Although a half-century has passed since the assassination of President John F. Kennedy in Dallas, Americans of all ages are still affected by the tragic events of that fateful day.
According to Jon O'Brian, associate professor of world history for Jamestown Community College, each generation is shaped by its events, which he calls a "zeitgeist," or a spirit of the times.
"I do think in many ways Kennedy's assassination shaped a generation of baby boomers who were born in the immediate post-World War II era," O'Brian said. "Kennedy said the torch had been passed to a new generation, and that generation's optimism and naivete had been shattered.
Kennedy shakes hands of spectators in Tampa, Fla. on Nov. 18, 1963. President Kennedy was in Tampa to give a speech commemorating the 50th anniversary of the first scheduled passenger airplane flight. A film and photo exhibit at the Tampa Bay History Center, documents those few hours he spent in Tampa.
Jacqueline Kennedy, with bloodstains on her clothes, holds hands with her brother-in-law, Attorney General Robert Kennedy, as the coffin carrying the body of President John F. Kennedy is placed in an ambulance after arriving at Andrews Air Force Base, Md. near Washington. President Kennedy was assassinated earlier that afternoon in Dallas.
Having a youthful president assassinated who represented a younger generation had a profound impact on those left behind, he continued.
"There was a lot of hope placed in the new frontier Kennedy spoke of, and in some ways it was an end of the new frontier," O'Brian said. "I think a lot of the immediate post-war optimism is laid to rest in Dallas, and I think we don't as a nation feel that optimism again until the 1980s. It was a combination of factors following the assassination that really led to what (Jimmy) Carter called a 'malaise' - the nation was in a funk."
Although O'Brian wasn't born until the year after Kennedy's assassination, he does recall the effect of the tragedy on his grandmother.
"There was a sense of shock," O'Brian said. "She spoke of a woman in the neighborhood who ran down the street saying, 'The president has been killed.' Everyone thought she was not well, and that it wasn't true - there was profound disbelief."
Allen Wilcox, an 86-year-old Jamestown resident, recalls what he was doing when he heard the news. Wilcox, who was 36 at the time, was working as an employee for Sears, in the same building that is today The Post-Journal.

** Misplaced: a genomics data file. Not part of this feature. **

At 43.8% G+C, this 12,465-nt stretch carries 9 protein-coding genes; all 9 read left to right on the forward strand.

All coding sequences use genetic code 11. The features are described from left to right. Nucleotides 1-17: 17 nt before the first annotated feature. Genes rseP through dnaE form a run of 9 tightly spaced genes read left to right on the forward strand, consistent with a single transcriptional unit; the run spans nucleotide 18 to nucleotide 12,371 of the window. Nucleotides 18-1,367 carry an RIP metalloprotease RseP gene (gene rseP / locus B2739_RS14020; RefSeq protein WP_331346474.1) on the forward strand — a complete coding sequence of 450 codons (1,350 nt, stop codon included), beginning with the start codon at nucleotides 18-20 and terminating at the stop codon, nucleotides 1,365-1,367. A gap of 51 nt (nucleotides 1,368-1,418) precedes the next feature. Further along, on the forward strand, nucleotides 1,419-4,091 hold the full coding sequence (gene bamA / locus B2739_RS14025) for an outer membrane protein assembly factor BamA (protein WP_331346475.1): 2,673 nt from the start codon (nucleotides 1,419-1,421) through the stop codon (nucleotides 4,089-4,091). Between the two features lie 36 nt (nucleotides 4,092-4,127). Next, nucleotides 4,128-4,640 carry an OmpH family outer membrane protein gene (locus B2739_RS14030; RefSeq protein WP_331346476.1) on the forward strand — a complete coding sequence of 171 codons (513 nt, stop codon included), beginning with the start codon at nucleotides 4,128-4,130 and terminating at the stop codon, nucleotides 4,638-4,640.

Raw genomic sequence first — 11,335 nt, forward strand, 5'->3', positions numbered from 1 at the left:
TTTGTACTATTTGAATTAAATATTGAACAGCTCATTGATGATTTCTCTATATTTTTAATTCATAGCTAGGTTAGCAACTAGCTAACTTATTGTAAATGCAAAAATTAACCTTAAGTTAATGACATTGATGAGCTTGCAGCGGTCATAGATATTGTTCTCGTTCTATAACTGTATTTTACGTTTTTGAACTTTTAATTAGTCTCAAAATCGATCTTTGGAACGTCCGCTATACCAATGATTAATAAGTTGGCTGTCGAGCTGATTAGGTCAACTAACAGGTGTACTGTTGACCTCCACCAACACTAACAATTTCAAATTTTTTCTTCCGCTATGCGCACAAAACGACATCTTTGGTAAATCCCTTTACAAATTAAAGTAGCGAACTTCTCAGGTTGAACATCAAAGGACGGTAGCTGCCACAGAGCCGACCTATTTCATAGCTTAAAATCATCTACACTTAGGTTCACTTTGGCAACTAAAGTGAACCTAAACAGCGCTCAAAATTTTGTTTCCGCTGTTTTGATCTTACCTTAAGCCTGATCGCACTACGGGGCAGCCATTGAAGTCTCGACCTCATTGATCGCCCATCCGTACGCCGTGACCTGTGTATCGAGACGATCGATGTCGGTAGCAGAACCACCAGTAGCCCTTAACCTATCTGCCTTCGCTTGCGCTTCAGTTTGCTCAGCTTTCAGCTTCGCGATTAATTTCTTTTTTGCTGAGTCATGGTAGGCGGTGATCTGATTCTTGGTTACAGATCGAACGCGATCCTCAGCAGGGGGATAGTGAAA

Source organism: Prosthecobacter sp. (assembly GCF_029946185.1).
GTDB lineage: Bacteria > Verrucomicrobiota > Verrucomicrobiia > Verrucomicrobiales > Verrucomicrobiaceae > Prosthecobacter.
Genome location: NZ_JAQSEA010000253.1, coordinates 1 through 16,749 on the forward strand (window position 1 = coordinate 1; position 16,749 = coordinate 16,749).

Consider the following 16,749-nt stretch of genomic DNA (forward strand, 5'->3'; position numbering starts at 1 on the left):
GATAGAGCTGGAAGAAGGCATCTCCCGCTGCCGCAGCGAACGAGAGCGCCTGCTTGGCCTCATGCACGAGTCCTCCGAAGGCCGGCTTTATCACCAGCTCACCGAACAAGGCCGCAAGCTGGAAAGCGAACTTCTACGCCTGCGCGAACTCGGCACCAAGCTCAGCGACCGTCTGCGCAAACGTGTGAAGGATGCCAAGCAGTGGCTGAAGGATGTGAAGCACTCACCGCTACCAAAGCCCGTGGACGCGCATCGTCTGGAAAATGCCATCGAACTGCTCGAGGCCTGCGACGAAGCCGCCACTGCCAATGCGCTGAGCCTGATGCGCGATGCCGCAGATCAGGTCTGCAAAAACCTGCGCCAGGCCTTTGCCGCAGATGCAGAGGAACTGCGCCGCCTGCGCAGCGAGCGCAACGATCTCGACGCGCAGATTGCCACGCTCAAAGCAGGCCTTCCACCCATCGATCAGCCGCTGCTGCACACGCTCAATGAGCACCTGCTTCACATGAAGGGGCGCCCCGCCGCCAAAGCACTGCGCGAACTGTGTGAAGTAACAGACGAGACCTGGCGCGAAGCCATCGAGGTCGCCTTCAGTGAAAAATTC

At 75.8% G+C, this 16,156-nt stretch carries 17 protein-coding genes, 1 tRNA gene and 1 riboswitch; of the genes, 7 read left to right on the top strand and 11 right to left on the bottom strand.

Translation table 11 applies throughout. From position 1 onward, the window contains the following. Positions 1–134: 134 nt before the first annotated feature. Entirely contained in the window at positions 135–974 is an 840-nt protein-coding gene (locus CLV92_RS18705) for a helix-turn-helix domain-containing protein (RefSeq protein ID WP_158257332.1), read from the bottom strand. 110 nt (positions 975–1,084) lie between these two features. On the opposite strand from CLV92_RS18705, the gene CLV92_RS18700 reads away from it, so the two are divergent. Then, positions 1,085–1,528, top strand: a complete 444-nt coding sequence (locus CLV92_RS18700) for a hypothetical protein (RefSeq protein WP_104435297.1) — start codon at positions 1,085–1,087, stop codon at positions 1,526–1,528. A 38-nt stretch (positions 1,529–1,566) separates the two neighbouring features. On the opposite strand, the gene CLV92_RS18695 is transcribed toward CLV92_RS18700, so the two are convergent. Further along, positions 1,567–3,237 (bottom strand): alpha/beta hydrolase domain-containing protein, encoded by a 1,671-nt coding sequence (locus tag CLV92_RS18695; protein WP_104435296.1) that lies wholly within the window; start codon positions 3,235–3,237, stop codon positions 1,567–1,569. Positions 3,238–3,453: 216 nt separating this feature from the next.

"We had a little radio in back in the tailor shop where I heard the news," Wilcox said. "I came out and I said to those who were there, 'The president is dead.' It was pretty busy on a Friday afternoon, but immediately the store emptied out - we couldn't believe what we had heard. It was a sense of unbelief, and wonder what was going on because this is America - something like this cannot be happening here. I'm not sure if we stayed open that night, but if we did, we didn't do any business."
To this day, Wilcox is still struck with emotion whenever he sees the replay of the event on the news, or when he walks into The Post-Journal, he said.
"There is a certain emotional response - not as deep as it was then, but it's still there," Wilcox said. "It was something else that our nation had gone through."
Those who delve into the past may find that massive moments of tragedy have been recorded throughout American history. These moments, such as the stock market crash of 1929 and the onset of The Great Depression or the attack on Pearl Harbor in 1941, define each generation. But, due to improvements in technology, generational moments such as the Kennedy assassination, the Space Shuttle Challenger explosion and the 9/11 terrorist attacks, have been shared by a wider audience.
"Due to technology and greater integration of our society on a global level - those moments become shared in an instant," O'Brian said. "Whereas with (Abraham) Lincoln's assassination, it was several days before people knew."
Although O'Brian doesn't believe history predicts the future, and that the past isn't repeated, there are certainly tragedies yet to come, he said. And, the world will share them more intimately, and instantaneously, due to communications technology.
"I would hope that we could somehow avoid it," O'Brian said. "But, it's hard to predict the future other than to say that we will likely share in the triumphs and tragedies in a more interconnected way moving forward. But, that shared sense of tragedy really does shape who we are as a generation."